DVI’s dairy production provides marketable skills

By Harry C. Goodall Jr.

Inmates at Deuel Vocational Institution (DVI) near Tracy handle every aspect of milk production from feeding cows, pasteurization and running the machines in the dairy.

The dairy was built in 1953 on 60 acres of dairy land adjacent to 540 acres of farmland at 23500 Kasson Road. It is still fully functioning.

The support staff of 75 inmates working as California Prison Industry Authority (PIA) employees helps manufacture 6,000 gallons of milk a day.

DVI has a herd of about 1,000 cows, 575 of them are milked twice a day at 3 a.m. and 3 p.m. The dairy produces one percent milk and chocolate milk in half-pint and half-gallon containers, plus larger 3- to 6-gallon bags for use in prison kitchens.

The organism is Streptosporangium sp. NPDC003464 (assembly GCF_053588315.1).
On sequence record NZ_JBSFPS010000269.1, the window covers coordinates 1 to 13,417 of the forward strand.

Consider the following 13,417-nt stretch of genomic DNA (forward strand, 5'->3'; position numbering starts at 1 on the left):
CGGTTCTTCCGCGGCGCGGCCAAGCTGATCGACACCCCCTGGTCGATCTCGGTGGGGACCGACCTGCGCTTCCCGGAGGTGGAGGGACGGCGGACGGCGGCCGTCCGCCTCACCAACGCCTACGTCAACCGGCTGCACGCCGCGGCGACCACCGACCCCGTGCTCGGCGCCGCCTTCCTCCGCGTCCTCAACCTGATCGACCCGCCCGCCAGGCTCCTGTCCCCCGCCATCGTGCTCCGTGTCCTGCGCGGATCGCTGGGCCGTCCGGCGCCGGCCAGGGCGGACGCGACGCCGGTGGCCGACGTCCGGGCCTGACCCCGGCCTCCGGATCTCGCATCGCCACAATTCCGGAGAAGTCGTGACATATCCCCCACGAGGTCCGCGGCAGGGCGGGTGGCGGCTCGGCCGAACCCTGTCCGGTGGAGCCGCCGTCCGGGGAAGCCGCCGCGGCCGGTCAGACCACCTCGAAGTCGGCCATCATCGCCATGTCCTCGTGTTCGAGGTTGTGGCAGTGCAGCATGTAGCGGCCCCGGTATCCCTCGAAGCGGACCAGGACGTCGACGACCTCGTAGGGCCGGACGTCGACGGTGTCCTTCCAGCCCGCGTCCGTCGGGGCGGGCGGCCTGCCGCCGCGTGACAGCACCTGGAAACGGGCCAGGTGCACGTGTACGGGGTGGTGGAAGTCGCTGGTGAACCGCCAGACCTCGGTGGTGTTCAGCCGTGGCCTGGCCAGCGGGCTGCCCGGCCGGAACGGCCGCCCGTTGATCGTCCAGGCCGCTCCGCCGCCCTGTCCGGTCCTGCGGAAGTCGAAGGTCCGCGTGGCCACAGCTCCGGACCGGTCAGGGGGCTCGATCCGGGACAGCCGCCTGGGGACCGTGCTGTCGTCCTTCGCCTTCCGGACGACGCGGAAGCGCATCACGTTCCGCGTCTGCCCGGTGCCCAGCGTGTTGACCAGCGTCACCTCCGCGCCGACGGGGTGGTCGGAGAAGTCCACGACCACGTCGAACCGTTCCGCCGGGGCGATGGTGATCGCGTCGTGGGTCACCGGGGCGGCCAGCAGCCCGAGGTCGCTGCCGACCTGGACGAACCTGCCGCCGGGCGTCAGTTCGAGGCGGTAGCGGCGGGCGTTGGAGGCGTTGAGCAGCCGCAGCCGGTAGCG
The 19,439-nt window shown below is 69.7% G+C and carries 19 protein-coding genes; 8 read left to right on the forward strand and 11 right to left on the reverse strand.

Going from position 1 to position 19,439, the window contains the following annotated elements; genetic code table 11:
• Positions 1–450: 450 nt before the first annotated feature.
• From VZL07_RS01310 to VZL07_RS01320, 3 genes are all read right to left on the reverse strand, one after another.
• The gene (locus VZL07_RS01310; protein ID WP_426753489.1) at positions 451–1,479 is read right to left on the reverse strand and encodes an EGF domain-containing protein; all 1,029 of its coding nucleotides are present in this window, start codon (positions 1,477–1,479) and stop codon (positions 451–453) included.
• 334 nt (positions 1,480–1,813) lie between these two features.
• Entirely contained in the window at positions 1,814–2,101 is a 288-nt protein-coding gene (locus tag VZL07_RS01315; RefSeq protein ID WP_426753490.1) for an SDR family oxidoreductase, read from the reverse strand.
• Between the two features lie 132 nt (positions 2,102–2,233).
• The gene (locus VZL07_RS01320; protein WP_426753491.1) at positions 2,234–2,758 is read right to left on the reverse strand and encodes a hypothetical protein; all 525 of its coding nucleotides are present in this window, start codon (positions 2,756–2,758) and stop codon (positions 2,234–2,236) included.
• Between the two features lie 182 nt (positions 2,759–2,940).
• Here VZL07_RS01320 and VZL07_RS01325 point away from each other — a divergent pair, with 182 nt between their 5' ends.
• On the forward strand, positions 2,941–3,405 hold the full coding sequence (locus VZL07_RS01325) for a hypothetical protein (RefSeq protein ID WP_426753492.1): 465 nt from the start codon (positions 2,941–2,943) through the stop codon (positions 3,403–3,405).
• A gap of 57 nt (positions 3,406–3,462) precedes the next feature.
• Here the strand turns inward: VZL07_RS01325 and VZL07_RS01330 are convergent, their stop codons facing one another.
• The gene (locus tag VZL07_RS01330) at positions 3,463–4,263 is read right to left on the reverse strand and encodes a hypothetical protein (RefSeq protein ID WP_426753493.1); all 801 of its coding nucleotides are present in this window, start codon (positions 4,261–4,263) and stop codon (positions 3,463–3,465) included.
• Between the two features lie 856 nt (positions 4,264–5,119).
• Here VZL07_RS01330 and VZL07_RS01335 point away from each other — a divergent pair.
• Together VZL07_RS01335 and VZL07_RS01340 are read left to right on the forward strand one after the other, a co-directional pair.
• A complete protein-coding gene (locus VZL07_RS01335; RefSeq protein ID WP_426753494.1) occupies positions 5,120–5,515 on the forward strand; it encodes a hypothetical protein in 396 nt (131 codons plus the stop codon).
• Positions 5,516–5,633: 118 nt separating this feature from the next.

“The average cow produces 10 gallons (each day),” said Darrol Vierra, PIA administrator.

The cost to run the state licensed dairy is about $4 million annually, and it must remain a self-sufficient operation. The milk it produces has won ribbons at the state fair for quality, Vierra added.

Inmates who work at this facility receive training on dairy work, pasteurization and other marketable skills. “We do get some success stories,” said Vierra.

He reported that one inmate got a pasteurization job at another dairy, another got into breeding, and some got warehouse work as a result of their training and experience. Inmates can earn between 35 to 90 cents an hour, plus shorten their sentences by up to six weeks per year while working at the dairy.

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